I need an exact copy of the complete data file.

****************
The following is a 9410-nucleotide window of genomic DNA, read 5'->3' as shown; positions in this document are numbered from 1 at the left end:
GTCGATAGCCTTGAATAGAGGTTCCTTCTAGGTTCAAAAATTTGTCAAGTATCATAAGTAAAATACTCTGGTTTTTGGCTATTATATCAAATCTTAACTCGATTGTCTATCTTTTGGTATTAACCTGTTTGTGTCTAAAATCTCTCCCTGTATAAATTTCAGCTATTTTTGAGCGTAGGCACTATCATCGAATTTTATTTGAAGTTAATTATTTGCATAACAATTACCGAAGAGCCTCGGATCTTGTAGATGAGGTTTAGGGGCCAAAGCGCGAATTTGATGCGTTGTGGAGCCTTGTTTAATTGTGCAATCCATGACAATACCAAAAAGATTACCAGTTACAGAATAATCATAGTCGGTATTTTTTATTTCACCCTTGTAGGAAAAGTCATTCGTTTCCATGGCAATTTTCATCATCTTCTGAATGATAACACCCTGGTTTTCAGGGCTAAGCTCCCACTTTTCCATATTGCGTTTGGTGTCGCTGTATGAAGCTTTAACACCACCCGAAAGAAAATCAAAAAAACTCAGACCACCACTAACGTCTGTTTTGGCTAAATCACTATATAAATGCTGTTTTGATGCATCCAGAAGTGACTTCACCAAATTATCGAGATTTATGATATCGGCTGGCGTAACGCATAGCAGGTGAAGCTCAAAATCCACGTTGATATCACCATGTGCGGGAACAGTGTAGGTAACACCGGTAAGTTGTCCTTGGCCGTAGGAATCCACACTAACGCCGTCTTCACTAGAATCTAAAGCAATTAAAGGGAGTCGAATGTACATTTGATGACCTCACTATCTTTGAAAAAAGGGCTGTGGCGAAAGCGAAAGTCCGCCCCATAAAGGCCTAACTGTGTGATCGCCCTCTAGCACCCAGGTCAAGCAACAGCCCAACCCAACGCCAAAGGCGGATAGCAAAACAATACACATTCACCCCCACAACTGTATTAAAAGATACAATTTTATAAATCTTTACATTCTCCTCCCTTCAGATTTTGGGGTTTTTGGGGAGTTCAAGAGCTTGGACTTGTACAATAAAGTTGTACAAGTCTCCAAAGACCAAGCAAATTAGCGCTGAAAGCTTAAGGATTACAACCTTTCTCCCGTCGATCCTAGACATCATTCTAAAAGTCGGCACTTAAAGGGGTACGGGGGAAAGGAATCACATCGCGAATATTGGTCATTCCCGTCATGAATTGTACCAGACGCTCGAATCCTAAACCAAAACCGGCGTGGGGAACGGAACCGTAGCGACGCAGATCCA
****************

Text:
The following is a 9410-nucleotide window of genomic DNA, read 5'->3' as shown; positions in this document are numbered from 1 at the left end:
GTCGATAGCCTTGAATAGAGGTTCCTTCTAGGTTCAAAAATTTGTCAAGTATCATAAGTAAAATACTCTGGTTTTTGGCTATTATATCAAATCTTAACTCGATTGTCTATCTTTTGGTATTAACCTGTTTGTGTCTAAAATCTCTCCCTGTATAAATTTCAGCTATTTTTGAGCGTAGGCACTATCATCGAATTTTATTTGAAGTTAATTATTTGCATAACAATTACCGAAGAGCCTCGGATCTTGTAGATGAGGTTTAGGGGCCAAAGCGCGAATTTGATGCGTTGTGGAGCCTTGTTTAATTGTGCAATCCATGACAATACCAAAAAGATTACCAGTTACAGAATAATCATAGTCGGTATTTTTTATTTCACCCTTGTAGGAAAAGTCATTCGTTTCCATGGCAATTTTCATCATCTTCTGAATGATAACACCCTGGTTTTCAGGGCTAAGCTCCCACTTTTCCATATTGCGTTTGGTGTCGCTGTATGAAGCTTTAACACCACCCGAAAGAAAATCAAAAAAACTCAGACCACCACTAACGTCTGTTTTGGCTAAATCACTATATAAATGCTGTTTTGATGCATCCAGAAGTGACTTCACCAAATTATCGAGATTTATGATATCGGCTGGCGTAACGCATAGCAGGTGAAGCTCAAAATCCACGTTGATATCACCATGTGCGGGAACAGTGTAGGTAACACCGGTAAGTTGTCCTTGGCCGTAGGAATCCACACTAACGCCGTCTTCACTAGAATCTAAAGCAATTAAAGGGAGTCGAATGTACATTTGATGACCTCACTATCTTTGAAAAAAGGGCTGTGGCGAAAGCGAAAGTCCGCCCCATAAAGGCCTAACTGTGTGATCGCCCTCTAGCACCCAGGTCAAGCAACAGCCCAACCCAACGCCAAAGGCGGATAGCAAAACAATACACATTCACCCCCACAACTGTATTAAAAGATACAATTTTATAAATCTTTACATTCTCCTCCCTTCAGATTTTGGGGTTTTTGGGGAGTTCAAGAGCTTGGACTTGTACAATAAAGTTGTACAAGTCTCCAAAGACCAAGCAAATTAGCGCTGAAAGCTTAAGGATTACAACCTTTCTCCCGTCGATCCTAGACATCATTCTAAAAGTCGGCACTTAAAGGGGTACGGGGGAAAGGAATCACATCGCGAATATTGGTCATTCCCGTCATGAATTGTACCAGACGCTCGAATCCTAAACCAAAACCGGCGTGGGGAACGGAACCGTAGCGACGCAGATCCA